City of Riverside logoIn an effort to reduce carbon emissions and the effects of climate change, the City of Riverside is requiring most new buildings that are three stories or less to be all electric starting Jan. 6, 2023. The requirement will extend to all new buildings, regardless of height, after Jan. 1, 2026.

The 4-3 decision from the City Council on Tuesday (12/6) includes exceptions for commercial kitchens, process loads for manufacturing facilities, and water heating if net metering is unavailable for affordable housing. There is an appeal process for buildings for which all electric may not be feasible.

Council members voting yes included Ronaldo Fierro, who sponsored the measure, Erin Edwards, Clarissa Cervantes and Steve Hemenway. Voting no were Chuck Conder, Gaby Plascencia and Jim Perry.

“By passing this ordinance, we are showing everyone that Riverside is a trailblazer leading the way towards a breathable and sustainable future,” Fierro said. “Our goal from the outset was to craft an emission reduction strategy that makes sense for Riversiders — and a policy that the State can emulate because of its careful and effective considerations.”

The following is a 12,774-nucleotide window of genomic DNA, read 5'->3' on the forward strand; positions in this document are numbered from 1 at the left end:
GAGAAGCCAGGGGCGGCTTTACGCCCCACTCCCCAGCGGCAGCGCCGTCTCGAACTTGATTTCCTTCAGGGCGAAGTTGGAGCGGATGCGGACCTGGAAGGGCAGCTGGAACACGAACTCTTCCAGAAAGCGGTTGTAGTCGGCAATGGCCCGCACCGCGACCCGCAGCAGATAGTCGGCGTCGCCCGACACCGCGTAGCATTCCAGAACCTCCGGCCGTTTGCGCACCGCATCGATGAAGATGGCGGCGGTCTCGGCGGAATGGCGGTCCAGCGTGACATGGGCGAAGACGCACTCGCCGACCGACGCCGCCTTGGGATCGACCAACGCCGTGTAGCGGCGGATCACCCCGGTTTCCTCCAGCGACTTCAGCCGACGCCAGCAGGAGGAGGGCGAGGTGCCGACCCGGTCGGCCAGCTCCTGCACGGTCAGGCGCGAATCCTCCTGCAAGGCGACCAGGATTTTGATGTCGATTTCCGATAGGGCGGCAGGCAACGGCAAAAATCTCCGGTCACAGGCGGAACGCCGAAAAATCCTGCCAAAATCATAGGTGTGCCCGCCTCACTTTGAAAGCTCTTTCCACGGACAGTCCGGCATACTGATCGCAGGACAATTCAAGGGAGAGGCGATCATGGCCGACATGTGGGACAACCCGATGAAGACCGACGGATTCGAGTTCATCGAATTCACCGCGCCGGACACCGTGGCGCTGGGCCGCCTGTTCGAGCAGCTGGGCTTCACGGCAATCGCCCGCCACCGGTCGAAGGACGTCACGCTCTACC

The vote culminates about 18 months of work, including multiple community meetings. Additional input came from a Decarbonization Advisory Group (DAG) made up of representatives from the development community, organized labor, environmental justice and community groups, and other industry experts. The vote also aligns with the Envision Riverside 2025 Strategic Plan, which calls for Riverside to reach carbon neutrality by 2040.

Building electrification, sometimes referred to as building decarbonization, involves phasing out natural gas infrastructure powered by fossil fuels for cooking and heating in buildings in favor of electricity, often powered by solar, wind, and other sources of zero-carbon power.

Riverside joins more than 60 other California cities and counties that have implemented all-electric building codes, including Pasadena, Santa Barbara, Glendale, Oakland, Sacramento, San Jose, and South San Francisco. The code will apply to all construction – residential, commercial and industrial – with the noted exceptions.